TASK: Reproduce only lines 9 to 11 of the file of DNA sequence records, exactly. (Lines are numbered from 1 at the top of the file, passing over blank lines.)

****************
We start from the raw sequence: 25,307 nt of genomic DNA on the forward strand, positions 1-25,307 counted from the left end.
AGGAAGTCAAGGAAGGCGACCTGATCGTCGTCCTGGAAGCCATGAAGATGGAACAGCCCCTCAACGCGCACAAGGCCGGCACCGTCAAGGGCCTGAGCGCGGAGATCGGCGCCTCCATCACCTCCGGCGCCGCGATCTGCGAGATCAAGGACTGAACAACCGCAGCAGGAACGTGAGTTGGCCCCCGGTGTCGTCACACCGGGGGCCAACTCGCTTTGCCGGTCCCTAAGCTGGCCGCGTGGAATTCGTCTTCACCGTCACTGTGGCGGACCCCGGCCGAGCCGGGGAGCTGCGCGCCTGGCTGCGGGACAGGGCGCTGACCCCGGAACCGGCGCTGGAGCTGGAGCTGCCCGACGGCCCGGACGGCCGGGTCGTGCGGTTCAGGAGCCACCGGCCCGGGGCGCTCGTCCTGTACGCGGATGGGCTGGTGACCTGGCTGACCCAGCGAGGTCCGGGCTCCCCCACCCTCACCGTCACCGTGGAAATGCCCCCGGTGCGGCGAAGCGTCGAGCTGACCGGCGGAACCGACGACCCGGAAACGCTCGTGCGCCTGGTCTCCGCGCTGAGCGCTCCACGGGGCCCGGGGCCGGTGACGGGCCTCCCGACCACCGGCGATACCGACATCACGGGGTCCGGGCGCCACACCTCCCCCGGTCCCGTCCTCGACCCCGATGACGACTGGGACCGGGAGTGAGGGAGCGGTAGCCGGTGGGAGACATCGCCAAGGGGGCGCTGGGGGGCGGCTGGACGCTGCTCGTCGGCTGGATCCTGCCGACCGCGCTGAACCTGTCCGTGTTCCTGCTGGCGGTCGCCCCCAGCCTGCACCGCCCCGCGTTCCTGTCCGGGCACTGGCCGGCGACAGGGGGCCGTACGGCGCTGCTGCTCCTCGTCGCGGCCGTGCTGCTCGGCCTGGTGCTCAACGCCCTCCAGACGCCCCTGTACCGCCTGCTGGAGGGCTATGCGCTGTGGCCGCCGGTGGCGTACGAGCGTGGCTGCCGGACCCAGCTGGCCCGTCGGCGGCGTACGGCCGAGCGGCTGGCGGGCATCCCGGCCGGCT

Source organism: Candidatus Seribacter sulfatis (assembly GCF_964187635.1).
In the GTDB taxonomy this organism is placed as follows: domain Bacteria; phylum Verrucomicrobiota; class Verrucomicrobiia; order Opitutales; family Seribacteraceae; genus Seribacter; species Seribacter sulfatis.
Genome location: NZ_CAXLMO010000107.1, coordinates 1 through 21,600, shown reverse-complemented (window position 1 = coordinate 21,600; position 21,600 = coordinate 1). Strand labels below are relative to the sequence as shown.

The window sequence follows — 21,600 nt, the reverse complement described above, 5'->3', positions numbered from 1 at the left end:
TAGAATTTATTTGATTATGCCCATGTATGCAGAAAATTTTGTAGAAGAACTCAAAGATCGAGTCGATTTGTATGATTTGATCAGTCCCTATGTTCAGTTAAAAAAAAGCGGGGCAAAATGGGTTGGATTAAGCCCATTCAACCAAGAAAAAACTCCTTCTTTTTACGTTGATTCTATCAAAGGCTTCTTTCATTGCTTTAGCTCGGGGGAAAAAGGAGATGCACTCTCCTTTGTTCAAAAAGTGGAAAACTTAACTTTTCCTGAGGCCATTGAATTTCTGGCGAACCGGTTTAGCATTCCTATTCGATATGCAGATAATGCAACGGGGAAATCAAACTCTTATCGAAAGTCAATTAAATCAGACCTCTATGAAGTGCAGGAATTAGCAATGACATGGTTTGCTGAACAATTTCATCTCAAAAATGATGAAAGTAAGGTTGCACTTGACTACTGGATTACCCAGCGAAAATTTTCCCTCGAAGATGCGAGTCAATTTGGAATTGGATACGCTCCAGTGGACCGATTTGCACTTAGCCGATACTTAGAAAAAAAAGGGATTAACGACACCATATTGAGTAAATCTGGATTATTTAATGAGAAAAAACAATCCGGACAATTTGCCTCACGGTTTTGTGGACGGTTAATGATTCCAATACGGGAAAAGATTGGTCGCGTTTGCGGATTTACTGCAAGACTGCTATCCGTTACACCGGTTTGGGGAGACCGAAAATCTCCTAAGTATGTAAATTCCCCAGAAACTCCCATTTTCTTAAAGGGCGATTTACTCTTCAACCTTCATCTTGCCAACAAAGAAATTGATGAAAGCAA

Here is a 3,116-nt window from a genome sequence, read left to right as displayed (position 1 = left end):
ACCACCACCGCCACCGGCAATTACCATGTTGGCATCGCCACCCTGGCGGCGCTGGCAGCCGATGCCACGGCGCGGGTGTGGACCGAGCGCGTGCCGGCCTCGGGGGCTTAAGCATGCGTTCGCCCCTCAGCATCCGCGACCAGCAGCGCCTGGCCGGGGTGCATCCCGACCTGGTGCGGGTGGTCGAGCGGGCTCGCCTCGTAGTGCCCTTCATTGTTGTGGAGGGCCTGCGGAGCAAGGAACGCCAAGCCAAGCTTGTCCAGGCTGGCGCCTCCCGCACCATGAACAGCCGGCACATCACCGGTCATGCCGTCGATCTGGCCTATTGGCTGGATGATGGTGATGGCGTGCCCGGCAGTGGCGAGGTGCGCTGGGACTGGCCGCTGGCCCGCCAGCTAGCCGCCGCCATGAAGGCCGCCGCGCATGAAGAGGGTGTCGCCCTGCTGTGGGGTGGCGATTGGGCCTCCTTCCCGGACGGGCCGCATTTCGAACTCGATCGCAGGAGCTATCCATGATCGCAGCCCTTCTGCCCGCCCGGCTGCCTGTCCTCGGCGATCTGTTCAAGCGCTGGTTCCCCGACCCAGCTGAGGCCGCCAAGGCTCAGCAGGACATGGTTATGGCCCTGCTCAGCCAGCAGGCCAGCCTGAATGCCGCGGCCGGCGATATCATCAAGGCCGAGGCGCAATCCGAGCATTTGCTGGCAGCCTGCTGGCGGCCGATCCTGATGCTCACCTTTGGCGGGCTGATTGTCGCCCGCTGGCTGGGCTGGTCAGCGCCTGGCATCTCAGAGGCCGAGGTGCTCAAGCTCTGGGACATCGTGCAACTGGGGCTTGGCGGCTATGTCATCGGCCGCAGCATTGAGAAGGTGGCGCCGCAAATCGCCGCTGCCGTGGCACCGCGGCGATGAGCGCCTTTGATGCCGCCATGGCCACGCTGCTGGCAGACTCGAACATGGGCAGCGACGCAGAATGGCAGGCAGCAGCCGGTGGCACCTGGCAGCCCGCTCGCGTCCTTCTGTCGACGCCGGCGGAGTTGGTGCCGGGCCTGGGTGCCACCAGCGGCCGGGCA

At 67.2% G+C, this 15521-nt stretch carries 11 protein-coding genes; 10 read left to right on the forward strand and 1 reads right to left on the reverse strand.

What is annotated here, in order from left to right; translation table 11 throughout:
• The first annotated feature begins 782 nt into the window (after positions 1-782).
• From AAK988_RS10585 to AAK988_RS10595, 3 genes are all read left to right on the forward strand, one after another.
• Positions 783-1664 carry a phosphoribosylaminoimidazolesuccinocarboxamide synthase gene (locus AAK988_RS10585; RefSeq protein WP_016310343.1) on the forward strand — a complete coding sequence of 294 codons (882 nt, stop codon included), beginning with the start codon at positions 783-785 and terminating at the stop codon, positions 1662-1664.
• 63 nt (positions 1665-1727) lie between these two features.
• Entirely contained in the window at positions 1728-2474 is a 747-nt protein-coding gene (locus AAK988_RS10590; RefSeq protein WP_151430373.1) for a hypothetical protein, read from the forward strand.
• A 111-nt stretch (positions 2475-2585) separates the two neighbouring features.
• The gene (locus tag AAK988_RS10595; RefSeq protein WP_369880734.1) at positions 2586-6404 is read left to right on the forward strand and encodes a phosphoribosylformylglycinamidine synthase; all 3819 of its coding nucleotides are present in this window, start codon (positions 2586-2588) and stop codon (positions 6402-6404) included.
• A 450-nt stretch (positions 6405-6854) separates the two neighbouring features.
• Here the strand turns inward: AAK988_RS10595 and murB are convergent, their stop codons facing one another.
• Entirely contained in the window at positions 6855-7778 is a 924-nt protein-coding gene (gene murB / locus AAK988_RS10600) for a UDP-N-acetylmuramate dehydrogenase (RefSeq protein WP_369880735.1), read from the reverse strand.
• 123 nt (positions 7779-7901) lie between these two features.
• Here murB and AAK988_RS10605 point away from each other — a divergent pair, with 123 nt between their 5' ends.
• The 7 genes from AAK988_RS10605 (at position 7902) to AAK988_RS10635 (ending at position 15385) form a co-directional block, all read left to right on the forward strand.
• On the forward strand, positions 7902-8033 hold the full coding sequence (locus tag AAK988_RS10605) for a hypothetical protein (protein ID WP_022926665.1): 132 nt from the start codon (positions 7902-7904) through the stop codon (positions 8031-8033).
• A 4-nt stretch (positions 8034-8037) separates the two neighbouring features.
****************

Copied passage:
ACCACCACCGCCACCGGCAATTACCATGTTGGCATCGCCACCCTGGCGGCGCTGGCAGCCGATGCCACGGCGCGGGTGTGGACCGAGCGCGTGCCGGCCTCGGGGGCTTAAGCATGCGTTCGCCCCTCAGCATCCGCGACCAGCAGCGCCTGGCCGGGGTGCATCCCGACCTGGTGCGGGTGGTCGAGCGGGCTCGCCTCGTAGTGCCCTTCATTGTTGTGGAGGGCCTGCGGAGCAAGGAACGCCAAGCCAAGCTTGTCCAGGCTGGCGCCTCCCGCACCATGAACAGCCGGCACATCACCGGTCATGCCGTCGATCTGGCCTATTGGCTGGATGATGGTGATGGCGTGCCCGGCAGTGGCGAGGTGCGCTGGGACTGGCCGCTGGCCCGCCAGCTAGCCGCCGCCATGAAGGCCGCCGCGCATGAAGAGGGTGTCGCCCTGCTGTGGGGTGGCGATTGGGCCTCCTTCCCGGACGGGCCGCATTTCGAACTCGATCGCAGGAGCTATCCATGATCGCAGCCCTTCTGCCCGCCCGGCTGCCTGTCCTCGGCGATCTGTTCAAGCGCTGGTTCCCCGACCCAGCTGAGGCCGCCAAGGCTCAGCAGGACATGGTTATGGCCCTGCTCAGCCAGCAGGCCAGCCTGAATGCCGCGGCCGGCGATATCATCAAGGCCGAGGCGCAATCCGAGCATTTGCTGGCAGCCTGCTGGCGGCCGATCCTGATGCTCACCTTTGGCGGGCTGATTGTCGCCCGCTGGCTGGGCTGGTCAGCGCCTGGCATCTCAGAGGCCGAGGTGCTCAAGCTCTGGGACATCGTGCAACTGGGGCTTGGCGGCTATGTCATCGGCCGCAGCATTGAGAAGGTGGCGCCGCAAATCGCCGCTGCCGTGGCACCGCGGCGATGAGCGCCTTTGATGCCGCCATGGCCACGCTGCTGGCAGACTCGAACATGGGCAGCGACGCAGAATGGCAGGCAGCAGCCGGTGGCACCTGGCAGCCCGCTCGCGTCCTTCTGTCGACGCCGGCGGAGTTGGTGCCGGGCCTGGGTGCCACCAGCGGCCGGGCA

At 67.2% G+C, this 15521-nt stretch carries 11 protein-coding genes; 10 read left to right on the forward strand and 1 reads right to left on the reverse strand.

What is annotated here, in order from left to right; translation table 11 throughout: